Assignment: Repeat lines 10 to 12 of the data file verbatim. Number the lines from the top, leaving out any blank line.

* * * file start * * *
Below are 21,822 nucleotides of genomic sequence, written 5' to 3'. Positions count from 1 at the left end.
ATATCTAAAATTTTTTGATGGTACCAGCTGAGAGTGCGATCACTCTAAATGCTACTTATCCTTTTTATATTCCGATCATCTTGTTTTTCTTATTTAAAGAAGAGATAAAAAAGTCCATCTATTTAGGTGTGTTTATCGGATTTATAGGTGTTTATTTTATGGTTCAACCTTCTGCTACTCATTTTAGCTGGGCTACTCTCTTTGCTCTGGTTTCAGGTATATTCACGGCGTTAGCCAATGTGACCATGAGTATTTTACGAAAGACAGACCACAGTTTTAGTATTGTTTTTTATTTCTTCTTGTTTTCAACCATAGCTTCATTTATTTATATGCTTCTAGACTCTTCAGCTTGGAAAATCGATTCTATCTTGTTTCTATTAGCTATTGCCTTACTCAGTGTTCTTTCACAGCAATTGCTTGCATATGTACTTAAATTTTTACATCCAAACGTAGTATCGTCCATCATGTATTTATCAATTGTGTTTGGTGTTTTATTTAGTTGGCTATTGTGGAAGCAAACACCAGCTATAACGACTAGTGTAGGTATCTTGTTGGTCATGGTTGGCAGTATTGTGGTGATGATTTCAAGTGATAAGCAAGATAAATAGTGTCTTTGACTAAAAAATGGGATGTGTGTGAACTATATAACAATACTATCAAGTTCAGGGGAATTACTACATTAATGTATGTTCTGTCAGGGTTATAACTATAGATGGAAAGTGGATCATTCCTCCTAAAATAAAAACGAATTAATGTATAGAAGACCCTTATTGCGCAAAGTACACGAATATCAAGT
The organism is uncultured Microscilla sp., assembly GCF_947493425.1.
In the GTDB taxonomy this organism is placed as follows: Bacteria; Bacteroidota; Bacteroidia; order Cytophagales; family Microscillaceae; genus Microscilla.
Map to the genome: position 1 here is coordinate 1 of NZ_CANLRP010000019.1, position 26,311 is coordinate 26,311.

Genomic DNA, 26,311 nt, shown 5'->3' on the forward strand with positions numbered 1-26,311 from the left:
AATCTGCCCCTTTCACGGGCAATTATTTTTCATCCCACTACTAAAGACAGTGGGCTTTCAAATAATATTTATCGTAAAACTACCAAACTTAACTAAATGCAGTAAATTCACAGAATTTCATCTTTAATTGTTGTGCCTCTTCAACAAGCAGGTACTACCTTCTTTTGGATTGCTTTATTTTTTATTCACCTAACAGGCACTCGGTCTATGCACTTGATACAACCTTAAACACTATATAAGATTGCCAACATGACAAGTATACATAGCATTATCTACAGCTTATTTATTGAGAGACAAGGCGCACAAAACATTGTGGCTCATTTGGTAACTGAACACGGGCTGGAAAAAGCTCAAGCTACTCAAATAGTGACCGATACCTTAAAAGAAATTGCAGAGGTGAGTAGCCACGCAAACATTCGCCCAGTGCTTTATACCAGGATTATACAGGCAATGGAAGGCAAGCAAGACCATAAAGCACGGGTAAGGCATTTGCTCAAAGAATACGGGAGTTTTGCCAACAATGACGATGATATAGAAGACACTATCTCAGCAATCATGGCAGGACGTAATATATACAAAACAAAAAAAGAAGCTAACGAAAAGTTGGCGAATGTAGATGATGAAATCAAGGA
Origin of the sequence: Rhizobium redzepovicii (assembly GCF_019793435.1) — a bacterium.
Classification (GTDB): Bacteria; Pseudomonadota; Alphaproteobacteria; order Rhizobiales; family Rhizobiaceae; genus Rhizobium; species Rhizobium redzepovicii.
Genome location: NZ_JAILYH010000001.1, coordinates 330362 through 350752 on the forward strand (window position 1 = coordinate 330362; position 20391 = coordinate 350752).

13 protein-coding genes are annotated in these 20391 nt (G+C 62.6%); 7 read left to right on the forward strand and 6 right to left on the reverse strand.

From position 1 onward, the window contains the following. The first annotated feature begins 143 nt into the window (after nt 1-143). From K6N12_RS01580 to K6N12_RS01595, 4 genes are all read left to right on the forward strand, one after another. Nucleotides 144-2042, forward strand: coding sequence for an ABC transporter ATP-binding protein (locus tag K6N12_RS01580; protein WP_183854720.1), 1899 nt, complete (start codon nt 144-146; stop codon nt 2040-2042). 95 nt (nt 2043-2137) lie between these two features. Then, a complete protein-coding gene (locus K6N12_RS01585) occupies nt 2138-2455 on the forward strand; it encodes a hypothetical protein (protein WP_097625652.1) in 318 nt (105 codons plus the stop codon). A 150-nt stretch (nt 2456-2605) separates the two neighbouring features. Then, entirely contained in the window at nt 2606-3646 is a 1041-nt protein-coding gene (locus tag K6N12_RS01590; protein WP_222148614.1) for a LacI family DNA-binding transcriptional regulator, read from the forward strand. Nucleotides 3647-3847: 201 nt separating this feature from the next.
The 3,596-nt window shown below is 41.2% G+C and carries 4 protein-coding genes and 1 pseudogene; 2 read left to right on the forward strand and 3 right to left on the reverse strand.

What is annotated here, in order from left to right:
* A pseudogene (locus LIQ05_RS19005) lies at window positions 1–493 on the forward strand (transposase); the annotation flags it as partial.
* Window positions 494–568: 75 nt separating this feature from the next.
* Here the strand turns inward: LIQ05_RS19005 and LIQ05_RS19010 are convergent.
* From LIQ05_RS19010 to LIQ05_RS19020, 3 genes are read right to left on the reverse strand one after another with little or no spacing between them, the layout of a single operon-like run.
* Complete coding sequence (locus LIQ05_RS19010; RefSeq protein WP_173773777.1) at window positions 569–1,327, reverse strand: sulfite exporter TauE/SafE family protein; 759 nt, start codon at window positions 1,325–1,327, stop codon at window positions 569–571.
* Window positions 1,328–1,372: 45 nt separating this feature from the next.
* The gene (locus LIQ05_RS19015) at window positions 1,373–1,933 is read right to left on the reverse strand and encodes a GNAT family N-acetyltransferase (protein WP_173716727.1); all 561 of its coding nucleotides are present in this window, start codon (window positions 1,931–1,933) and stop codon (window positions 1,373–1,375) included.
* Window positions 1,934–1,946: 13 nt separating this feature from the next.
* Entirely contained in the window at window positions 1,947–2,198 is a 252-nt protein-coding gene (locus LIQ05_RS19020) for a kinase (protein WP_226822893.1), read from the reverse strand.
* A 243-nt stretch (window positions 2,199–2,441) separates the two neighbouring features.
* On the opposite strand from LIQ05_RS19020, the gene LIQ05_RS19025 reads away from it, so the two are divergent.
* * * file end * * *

Genome location: NZ_JAILYH010000001.1, coordinates 330362 through 350752 on the forward strand (window position 1 = coordinate 330362; position 20391 = coordinate 350752).

13 protein-coding genes are annotated in these 20391 nt (G+C 62.6%); 7 read left to right on the forward strand and 6 right to left on the reverse strand.

From position 1 onward, the window contains the following. The first annotated feature begins 143 nt into the window (after nt 1-143). From K6N12_RS01580 to K6N12_RS01595, 4 genes are all read left to right on the forward strand, one after another. Nucleotides 144-2042, forward strand: coding sequence for an ABC transporter ATP-binding protein (locus tag K6N12_RS01580; protein WP_183854720.1), 1899 nt, complete (start codon nt 144-146; stop codon nt 2040-2042). 95 nt (nt 2043-2137) lie between these two features. Then, a complete protein-coding gene (locus K6N12_RS01585) occupies nt 2138-2455 on the forward strand; it encodes a hypothetical protein (protein WP_097625652.1) in 318 nt (105 codons plus the stop codon). A 150-nt stretch (nt 2456-2605) separates the two neighbouring features. Then, entirely contained in the window at nt 2606-3646 is a 1041-nt protein-coding gene (locus tag K6N12_RS01590; protein WP_222148614.1) for a LacI family DNA-binding transcriptional regulator, read from the forward strand. Nucleotides 3647-3847: 201 nt separating this feature from the next.